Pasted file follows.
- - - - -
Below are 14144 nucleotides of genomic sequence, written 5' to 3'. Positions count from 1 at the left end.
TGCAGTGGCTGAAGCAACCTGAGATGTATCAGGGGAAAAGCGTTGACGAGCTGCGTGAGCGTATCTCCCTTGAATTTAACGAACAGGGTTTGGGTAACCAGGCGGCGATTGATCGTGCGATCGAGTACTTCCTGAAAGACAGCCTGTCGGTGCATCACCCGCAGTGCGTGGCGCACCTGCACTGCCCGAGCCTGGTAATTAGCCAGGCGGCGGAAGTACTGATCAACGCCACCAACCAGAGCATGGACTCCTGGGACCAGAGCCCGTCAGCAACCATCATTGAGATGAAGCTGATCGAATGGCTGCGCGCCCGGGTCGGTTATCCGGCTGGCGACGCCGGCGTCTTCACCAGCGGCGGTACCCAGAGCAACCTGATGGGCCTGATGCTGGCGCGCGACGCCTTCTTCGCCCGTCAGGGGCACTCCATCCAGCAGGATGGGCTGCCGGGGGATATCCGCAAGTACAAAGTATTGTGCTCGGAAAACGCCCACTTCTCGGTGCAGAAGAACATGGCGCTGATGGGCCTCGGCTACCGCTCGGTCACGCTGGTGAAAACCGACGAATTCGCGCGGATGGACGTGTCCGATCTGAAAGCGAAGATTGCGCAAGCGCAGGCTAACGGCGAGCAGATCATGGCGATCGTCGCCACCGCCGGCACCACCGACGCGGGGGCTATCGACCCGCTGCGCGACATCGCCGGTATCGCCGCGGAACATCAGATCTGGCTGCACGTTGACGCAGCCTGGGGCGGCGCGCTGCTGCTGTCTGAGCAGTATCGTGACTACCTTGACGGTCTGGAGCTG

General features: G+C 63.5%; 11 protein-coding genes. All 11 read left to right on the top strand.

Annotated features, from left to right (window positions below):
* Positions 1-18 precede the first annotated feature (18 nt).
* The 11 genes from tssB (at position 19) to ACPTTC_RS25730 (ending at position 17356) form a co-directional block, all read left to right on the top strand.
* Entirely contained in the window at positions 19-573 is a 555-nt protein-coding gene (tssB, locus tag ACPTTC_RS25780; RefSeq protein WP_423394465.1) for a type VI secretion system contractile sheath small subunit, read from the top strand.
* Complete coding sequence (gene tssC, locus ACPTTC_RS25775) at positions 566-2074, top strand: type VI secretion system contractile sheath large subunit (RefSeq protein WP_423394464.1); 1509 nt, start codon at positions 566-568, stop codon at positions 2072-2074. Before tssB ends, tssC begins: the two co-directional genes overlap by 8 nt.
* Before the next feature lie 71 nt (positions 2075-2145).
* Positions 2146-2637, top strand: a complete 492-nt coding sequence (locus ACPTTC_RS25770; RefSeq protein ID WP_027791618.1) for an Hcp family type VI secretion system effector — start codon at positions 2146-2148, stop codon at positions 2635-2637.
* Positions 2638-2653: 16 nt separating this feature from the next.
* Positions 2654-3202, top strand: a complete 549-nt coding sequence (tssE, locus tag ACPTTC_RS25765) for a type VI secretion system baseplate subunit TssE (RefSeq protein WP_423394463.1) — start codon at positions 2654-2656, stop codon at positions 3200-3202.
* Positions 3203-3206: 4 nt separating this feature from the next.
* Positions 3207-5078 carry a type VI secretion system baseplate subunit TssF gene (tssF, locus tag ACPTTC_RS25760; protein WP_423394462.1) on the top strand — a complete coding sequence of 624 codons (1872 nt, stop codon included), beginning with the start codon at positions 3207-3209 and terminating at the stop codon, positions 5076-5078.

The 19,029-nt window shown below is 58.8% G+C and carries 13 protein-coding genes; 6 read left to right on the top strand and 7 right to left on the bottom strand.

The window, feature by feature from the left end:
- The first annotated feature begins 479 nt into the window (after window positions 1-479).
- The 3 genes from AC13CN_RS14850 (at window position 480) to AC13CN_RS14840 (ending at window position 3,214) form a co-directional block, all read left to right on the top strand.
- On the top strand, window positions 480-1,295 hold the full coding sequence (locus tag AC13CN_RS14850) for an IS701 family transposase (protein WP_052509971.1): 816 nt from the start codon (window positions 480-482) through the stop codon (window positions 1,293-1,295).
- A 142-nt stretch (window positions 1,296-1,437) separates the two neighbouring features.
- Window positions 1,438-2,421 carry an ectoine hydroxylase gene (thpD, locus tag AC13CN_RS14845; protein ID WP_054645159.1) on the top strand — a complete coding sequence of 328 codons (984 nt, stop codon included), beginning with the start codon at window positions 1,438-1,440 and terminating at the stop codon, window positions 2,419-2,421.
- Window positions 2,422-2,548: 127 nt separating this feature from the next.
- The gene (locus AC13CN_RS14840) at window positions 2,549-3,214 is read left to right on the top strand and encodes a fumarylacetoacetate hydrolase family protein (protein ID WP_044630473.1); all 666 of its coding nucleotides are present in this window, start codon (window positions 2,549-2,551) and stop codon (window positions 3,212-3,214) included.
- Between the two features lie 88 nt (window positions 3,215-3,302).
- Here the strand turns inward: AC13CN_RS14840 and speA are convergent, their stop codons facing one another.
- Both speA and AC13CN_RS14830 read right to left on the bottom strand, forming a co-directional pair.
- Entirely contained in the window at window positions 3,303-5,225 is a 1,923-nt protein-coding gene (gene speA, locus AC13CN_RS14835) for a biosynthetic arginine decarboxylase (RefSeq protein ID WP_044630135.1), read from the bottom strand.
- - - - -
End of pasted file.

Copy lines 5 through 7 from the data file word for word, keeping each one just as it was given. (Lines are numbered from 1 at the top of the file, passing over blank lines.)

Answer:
* Positions 1-18 precede the first annotated feature (18 nt).
* The 11 genes from tssB (at position 19) to ACPTTC_RS25730 (ending at position 17356) form a co-directional block, all read left to right on the top strand.
* Entirely contained in the window at positions 19-573 is a 555-nt protein-coding gene (tssB, locus tag ACPTTC_RS25780; RefSeq protein WP_423394465.1) for a type VI secretion system contractile sheath small subunit, read from the top strand.